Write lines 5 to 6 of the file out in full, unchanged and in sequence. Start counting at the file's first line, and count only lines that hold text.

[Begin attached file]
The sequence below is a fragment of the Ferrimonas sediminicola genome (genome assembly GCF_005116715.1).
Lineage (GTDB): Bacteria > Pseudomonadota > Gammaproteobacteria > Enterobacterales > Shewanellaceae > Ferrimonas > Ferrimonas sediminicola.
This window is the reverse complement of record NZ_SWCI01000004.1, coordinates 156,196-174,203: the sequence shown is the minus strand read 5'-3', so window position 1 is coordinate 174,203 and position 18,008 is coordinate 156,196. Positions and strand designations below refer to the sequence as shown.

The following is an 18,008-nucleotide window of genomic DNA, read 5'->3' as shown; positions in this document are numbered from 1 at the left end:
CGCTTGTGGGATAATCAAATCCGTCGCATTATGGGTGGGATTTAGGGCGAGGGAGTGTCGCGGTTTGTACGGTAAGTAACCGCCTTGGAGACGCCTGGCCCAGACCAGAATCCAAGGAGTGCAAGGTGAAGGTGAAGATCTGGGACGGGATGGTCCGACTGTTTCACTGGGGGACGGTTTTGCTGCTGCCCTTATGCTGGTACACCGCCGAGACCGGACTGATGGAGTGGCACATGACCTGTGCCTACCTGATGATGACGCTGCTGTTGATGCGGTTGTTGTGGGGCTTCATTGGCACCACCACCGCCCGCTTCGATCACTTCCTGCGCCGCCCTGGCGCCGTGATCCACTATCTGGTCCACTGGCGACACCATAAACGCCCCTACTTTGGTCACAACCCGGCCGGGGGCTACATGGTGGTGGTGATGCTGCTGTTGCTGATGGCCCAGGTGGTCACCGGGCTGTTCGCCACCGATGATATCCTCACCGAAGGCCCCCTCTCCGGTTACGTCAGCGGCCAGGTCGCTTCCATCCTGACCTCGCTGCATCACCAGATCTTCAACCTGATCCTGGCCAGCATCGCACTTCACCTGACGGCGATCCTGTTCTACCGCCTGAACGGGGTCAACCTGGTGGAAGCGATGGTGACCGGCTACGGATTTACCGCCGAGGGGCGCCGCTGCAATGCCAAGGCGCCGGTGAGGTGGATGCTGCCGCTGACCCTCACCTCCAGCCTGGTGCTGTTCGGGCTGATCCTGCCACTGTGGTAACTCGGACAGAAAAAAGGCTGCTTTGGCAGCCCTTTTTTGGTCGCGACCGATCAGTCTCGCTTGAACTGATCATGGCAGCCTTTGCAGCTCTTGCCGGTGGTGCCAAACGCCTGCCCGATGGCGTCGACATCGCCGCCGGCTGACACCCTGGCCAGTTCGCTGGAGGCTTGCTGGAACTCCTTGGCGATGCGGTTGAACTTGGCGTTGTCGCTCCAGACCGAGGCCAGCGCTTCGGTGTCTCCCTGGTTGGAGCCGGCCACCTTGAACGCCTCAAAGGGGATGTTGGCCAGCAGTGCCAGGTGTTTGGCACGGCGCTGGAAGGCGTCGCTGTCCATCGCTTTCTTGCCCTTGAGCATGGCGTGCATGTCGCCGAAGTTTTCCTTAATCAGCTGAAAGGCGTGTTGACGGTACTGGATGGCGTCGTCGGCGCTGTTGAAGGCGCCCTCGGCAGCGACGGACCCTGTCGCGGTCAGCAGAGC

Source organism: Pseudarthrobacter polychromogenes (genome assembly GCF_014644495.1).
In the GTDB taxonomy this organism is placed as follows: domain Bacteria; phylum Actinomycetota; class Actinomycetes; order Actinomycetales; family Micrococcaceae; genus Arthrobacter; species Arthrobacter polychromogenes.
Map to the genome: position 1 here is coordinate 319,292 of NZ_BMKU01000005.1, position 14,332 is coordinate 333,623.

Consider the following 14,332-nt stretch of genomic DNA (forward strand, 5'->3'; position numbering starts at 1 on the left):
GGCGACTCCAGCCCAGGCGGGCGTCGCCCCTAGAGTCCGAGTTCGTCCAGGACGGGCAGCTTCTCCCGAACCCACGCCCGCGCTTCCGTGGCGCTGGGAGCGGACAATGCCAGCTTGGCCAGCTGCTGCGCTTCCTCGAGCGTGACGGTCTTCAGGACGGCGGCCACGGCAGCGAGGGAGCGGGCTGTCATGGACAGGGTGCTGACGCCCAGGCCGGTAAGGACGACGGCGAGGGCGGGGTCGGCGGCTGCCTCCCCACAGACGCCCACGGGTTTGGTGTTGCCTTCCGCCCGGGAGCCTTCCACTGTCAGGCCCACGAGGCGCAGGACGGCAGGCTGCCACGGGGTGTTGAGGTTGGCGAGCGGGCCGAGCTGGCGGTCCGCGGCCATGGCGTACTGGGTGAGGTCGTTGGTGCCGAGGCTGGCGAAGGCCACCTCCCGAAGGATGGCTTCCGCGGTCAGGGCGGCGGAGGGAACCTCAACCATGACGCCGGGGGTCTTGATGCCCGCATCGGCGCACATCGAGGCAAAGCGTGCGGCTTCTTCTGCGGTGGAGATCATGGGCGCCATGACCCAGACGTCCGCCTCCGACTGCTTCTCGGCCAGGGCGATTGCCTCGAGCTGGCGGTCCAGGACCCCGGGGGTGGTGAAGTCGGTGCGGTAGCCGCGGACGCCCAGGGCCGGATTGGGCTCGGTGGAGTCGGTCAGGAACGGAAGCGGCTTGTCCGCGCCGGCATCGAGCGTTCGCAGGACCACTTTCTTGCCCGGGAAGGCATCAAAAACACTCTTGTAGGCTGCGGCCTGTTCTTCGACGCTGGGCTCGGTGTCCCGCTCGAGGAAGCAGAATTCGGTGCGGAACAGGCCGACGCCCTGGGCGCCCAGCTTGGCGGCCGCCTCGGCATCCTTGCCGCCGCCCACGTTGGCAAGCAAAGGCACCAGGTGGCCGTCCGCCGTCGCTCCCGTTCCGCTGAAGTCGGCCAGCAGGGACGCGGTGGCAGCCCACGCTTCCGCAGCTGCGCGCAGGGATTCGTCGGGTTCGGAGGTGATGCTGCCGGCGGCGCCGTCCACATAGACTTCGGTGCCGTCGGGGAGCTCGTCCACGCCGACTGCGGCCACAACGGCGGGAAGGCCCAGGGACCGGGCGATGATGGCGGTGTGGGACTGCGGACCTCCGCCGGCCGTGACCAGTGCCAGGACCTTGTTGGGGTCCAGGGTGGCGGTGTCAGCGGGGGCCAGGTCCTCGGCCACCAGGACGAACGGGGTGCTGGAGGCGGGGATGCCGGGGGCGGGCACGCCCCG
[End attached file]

CGCTTGTGGGATAATCAAATCCGTCGCATTATGGGTGGGATTTAGGGCGAGGGAGTGTCGCGGTTTGTACGGTAAGTAACCGCCTTGGAGACGCCTGGCCCAGACCAGAATCCAAGGAGTGCAAGGTGAAGGTGAAGATCTGGGACGGGATGGTCCGACTGTTTCACTGGGGGACGGTTTTGCTGCTGCCCTTATGCTGGTACACCGCCGAGACCGGACTGATGGAGTGGCACATGACCTGTGCCTACCTGATGATGACGCTGCTGTTGATGCGGTTGTTGTGGGGCTTCATTGGCACCACCACCGCCCGCTTCGATCACTTCCTGCGCCGCCCTGGCGCCGTGATCCACTATCTGGTCCACTGGCGACACCATAAACGCCCCTACTTTGGTCACAACCCGGCCGGGGGCTACATGGTGGTGGTGATGCTGCTGTTGCTGATGGCCCAGGTGGTCACCGGGCTGTTCGCCACCGATGATATCCTCACCGAAGGCCCCCTCTCCGGTTACGTCAGCGGCCAGGTCGCTTCCATCCTGACCTCGCTGCATCACCAGATCTTCAACCTGATCCTGGCCAGCATCGCACTTCACCTGACGGCGATCCTGTTCTACCGCCTGAACGGGGTCAACCTGGTGGAAGCGATGGTGACCGGCTACGGATTTACCGCCGAGGGGCGCCGCTGCAATGCCAAGGCGCCGGTGAGGTGGATGCTGCCGCTGACCCTCACCTCCAGCCTGGTGCTGTTCGGGCTGATCCTGCCACTGTGGTAACTCGGACAGAAAAAAGGCTGCTTTGGCAGCCCTTTTTTGGTCGCGACCGATCAGTCTCGCTTGAACTGATCATGGCAGCCTTTGCAGCTCTTGCCGGTGGTGCCAAACGCCTGCCCGATGGCGTCGACATCGCCGCCGGCTGACACCCTGGCCAGTTCGCTGGAGGCTTGCTGGAACTCCTTGGCGATGCGGTTGAACTTGGCGTTGTCGCTCCAGACCGAGGCCAGCGCTTCGGTGTCTCCCTGGTTGGAGCCGGCCACCTTGAACGCCTCAAAGGGGATGTTGGCCAGCAGTGCCAGGTGTTTGGCACGGCGCTGGAAGGCGTCGCTGTCCATCGCTTTCTTGCCCTTGAGCATGGCGTGCATGTCGCCGAAGTTTTCCTTAATCAGCTGAAAGGCGTGTTGACGGTACTGGATGGCGTCGTCGGCGCTGTTGAAGGCGCCCTCGGCAGCGACGGACCCTGTCGCGGTCAGCAGAGC

Source organism: Pseudarthrobacter polychromogenes (genome assembly GCF_014644495.1).